Meet the new boss, same as the old boss. Surge pricing, on principle, is going nowhere, but the dreaded lightning bolt indicating exactly by what factor prices will be increased is (soon to be) no more.

In its place, as Uber employees explain on the company's blog, riders will be presented with "upfront fares." These require that riders enter their final destination along with their pickup location so that a total fare can be calculated. "When fares go up due to increased demand, instead of surge lightning bolts and pop-up screens, riders are given the actual fare before they request their ride," write product managers Arundhati Singh and Dennis Zhao.

To be absolutely clear, dynamic pricing, as Uber calls it, will continue on a business-as-usual basis — it's just going to be less transparent by how much or little it's dynamically gone up.
The Verge's analysis of the move: "this new method of minimizing surge pricing seems in-line with Uber’s prior efforts to shift the focus away from the unpopular feature." That sounds about right: Since surge pricing has been a sticking point among Uber customers and the media covering the company, it makes sense to, as CNet also characterizes the change, "tuck away" the math.

The move has been in testing since this spring, we're told. As the product managers continue, "In April we began slowly introducing upfront fares for regular uberX trips in cities across the US and more recently in India, with more to follow. To date, hundreds of thousands of riders have experienced upfront fares as part of this rollout." So, after testing and — let us not doubt this — tons of behavioral analysis research, Uber clearly thinks customers will prefer the new upfront fares.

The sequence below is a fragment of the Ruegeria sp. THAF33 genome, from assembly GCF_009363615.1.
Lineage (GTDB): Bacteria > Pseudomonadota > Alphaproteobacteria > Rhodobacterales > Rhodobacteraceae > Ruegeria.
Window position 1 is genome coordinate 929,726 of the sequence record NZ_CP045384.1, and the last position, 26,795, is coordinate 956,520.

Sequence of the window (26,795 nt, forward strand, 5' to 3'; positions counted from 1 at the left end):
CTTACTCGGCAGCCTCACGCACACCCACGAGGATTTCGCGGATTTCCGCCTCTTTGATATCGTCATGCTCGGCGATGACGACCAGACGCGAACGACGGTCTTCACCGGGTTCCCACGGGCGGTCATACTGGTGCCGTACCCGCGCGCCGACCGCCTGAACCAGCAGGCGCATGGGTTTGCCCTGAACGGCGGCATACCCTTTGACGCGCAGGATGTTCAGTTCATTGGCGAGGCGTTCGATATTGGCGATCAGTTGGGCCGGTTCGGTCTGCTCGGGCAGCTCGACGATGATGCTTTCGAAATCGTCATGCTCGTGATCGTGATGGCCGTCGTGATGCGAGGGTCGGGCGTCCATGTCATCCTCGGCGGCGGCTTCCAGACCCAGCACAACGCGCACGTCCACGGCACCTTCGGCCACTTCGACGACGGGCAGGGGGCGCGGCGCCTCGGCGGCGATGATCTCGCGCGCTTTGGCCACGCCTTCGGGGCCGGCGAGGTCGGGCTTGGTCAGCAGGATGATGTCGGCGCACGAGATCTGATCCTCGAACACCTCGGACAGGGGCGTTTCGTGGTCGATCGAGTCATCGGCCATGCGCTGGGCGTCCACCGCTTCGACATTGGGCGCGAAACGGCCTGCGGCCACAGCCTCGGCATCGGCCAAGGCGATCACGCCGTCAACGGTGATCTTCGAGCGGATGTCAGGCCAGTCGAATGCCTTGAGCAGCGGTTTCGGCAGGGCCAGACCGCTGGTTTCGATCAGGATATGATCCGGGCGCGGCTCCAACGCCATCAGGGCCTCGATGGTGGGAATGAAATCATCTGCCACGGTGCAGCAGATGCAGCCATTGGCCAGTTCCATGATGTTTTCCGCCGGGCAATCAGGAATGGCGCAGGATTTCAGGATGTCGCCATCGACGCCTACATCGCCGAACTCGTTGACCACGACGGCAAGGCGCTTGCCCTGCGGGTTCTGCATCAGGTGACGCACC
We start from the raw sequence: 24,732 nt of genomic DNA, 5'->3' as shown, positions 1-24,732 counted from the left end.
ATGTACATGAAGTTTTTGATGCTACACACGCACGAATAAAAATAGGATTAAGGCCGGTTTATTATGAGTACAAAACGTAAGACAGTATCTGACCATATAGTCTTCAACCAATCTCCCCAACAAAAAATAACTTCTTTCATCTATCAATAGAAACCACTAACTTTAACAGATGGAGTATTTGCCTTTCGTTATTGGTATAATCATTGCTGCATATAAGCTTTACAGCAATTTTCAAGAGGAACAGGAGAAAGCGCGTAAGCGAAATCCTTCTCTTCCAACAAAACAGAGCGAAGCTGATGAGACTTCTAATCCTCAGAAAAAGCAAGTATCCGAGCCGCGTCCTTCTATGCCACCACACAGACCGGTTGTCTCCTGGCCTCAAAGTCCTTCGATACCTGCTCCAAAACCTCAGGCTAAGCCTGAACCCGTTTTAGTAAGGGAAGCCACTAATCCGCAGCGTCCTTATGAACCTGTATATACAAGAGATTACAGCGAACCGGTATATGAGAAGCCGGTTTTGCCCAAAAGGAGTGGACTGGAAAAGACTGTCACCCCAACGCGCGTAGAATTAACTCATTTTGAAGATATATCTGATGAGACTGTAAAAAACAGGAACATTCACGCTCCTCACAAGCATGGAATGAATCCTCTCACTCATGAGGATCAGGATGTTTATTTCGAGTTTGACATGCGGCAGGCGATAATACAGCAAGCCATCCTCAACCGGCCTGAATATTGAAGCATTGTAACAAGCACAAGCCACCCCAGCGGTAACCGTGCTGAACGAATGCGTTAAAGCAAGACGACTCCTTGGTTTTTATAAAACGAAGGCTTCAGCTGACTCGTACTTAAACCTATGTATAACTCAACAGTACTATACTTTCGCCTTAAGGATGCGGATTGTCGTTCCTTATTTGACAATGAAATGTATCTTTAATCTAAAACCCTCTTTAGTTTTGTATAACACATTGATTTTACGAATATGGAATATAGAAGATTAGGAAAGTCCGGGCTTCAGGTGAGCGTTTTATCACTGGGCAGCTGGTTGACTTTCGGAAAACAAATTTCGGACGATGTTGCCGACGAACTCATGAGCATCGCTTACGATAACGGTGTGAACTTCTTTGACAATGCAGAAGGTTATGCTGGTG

By "prefer" I just mean that when presented with upfront fares as opposed to surge pricing factors, Uber users will now likely hail more expensive rides more freely. As for drivers: They almost unilaterally prefer to know the destinations of their passengers, for their own planning purposes, before accepting fares. What's good for the goose is good for the gander here.

Oh, and could this be what that Uber engineer meant when they indicated that surge pricing would be nixed earlier this year? The company rolled back the statement, which would make sense given the actual move! In hindsight, that would seem to explain what was going on.

Previously: Uber Surge Pricing Getting Nixed, Says Engineer, But Company Quickly Denies That